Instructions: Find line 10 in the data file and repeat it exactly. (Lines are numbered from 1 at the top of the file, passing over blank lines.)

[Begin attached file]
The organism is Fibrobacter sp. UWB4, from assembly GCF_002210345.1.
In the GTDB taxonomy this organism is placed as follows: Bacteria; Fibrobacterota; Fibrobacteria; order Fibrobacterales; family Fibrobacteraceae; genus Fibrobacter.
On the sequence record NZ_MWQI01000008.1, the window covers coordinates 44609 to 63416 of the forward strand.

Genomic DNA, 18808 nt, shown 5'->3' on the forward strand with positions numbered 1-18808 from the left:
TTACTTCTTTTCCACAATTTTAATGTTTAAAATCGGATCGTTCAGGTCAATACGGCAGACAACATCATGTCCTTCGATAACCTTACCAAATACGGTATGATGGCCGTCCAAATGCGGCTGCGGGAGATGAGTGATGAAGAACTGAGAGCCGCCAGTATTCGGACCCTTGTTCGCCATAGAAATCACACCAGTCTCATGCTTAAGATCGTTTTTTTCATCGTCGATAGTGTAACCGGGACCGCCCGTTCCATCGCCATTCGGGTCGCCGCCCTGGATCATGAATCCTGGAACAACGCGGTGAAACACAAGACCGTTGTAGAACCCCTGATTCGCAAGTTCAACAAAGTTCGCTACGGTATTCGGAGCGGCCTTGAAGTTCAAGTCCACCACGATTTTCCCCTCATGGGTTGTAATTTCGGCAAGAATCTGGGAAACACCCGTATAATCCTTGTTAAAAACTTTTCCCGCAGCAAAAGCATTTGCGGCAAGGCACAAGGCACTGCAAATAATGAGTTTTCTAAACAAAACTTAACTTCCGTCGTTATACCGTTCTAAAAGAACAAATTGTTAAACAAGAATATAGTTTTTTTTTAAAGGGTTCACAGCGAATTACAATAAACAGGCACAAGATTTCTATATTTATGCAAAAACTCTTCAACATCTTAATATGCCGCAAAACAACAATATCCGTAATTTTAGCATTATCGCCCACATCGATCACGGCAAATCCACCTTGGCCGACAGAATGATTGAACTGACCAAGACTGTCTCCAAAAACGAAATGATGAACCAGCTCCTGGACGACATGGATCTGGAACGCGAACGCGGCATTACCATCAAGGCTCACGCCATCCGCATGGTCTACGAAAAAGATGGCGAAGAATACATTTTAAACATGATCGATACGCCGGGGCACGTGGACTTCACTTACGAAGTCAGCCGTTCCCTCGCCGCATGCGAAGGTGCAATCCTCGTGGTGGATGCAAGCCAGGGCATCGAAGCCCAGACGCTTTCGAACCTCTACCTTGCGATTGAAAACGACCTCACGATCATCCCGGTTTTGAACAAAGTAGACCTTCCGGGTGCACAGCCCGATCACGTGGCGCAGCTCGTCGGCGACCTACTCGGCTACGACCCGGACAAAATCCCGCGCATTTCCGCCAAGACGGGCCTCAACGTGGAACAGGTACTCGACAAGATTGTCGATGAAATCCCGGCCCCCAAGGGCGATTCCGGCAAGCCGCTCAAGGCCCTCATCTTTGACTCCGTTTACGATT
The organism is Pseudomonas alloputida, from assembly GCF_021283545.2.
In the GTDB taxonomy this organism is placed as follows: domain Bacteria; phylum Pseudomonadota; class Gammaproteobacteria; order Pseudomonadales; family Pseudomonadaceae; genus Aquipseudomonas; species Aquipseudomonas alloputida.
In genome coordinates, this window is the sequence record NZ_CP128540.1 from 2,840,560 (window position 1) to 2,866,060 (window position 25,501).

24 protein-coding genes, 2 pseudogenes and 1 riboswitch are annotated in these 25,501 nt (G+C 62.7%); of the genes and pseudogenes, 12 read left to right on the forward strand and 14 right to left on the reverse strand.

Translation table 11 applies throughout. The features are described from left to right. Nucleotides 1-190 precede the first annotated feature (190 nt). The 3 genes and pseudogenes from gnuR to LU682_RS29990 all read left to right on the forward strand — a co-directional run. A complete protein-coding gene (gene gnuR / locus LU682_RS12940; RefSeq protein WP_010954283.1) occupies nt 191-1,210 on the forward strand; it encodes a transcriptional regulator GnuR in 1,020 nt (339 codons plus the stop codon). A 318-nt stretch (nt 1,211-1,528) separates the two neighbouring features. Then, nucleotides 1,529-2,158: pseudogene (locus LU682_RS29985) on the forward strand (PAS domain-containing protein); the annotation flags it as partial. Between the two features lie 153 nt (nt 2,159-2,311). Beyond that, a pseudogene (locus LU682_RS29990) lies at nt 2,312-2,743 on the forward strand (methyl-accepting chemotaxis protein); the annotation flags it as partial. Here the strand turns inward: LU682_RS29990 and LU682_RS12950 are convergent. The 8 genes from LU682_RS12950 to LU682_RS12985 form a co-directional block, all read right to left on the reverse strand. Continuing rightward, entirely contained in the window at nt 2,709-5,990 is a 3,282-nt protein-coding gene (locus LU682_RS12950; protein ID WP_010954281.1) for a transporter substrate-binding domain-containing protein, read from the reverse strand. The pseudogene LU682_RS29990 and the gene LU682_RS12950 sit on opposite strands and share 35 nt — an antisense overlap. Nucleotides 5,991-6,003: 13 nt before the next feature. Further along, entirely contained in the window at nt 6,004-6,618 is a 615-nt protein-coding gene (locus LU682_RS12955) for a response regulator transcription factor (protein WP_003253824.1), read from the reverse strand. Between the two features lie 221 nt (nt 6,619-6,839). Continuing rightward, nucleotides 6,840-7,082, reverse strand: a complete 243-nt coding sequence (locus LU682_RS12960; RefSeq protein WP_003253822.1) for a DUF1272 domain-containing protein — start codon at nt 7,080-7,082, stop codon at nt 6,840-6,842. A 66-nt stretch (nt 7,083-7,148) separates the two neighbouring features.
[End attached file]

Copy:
Translation table 11 applies throughout. The features are described from left to right. Nucleotides 1-190 precede the first annotated feature (190 nt). The 3 genes and pseudogenes from gnuR to LU682_RS29990 all read left to right on the forward strand — a co-directional run. A complete protein-coding gene (gene gnuR / locus LU682_RS12940; RefSeq protein WP_010954283.1) occupies nt 191-1,210 on the forward strand; it encodes a transcriptional regulator GnuR in 1,020 nt (339 codons plus the stop codon). A 318-nt stretch (nt 1,211-1,528) separates the two neighbouring features. Then, nucleotides 1,529-2,158: pseudogene (locus LU682_RS29985) on the forward strand (PAS domain-containing protein); the annotation flags it as partial. Between the two features lie 153 nt (nt 2,159-2,311). Beyond that, a pseudogene (locus LU682_RS29990) lies at nt 2,312-2,743 on the forward strand (methyl-accepting chemotaxis protein); the annotation flags it as partial. Here the strand turns inward: LU682_RS29990 and LU682_RS12950 are convergent. The 8 genes from LU682_RS12950 to LU682_RS12985 form a co-directional block, all read right to left on the reverse strand. Continuing rightward, entirely contained in the window at nt 2,709-5,990 is a 3,282-nt protein-coding gene (locus LU682_RS12950; protein ID WP_010954281.1) for a transporter substrate-binding domain-containing protein, read from the reverse strand. The pseudogene LU682_RS29990 and the gene LU682_RS12950 sit on opposite strands and share 35 nt — an antisense overlap. Nucleotides 5,991-6,003: 13 nt before the next feature. Further along, entirely contained in the window at nt 6,004-6,618 is a 615-nt protein-coding gene (locus LU682_RS12955) for a response regulator transcription factor (protein WP_003253824.1), read from the reverse strand. Between the two features lie 221 nt (nt 6,619-6,839). Continuing rightward, nucleotides 6,840-7,082, reverse strand: a complete 243-nt coding sequence (locus LU682_RS12960; RefSeq protein WP_003253822.1) for a DUF1272 domain-containing protein — start codon at nt 7,080-7,082, stop codon at nt 6,840-6,842. A 66-nt stretch (nt 7,083-7,148) separates the two neighbouring features.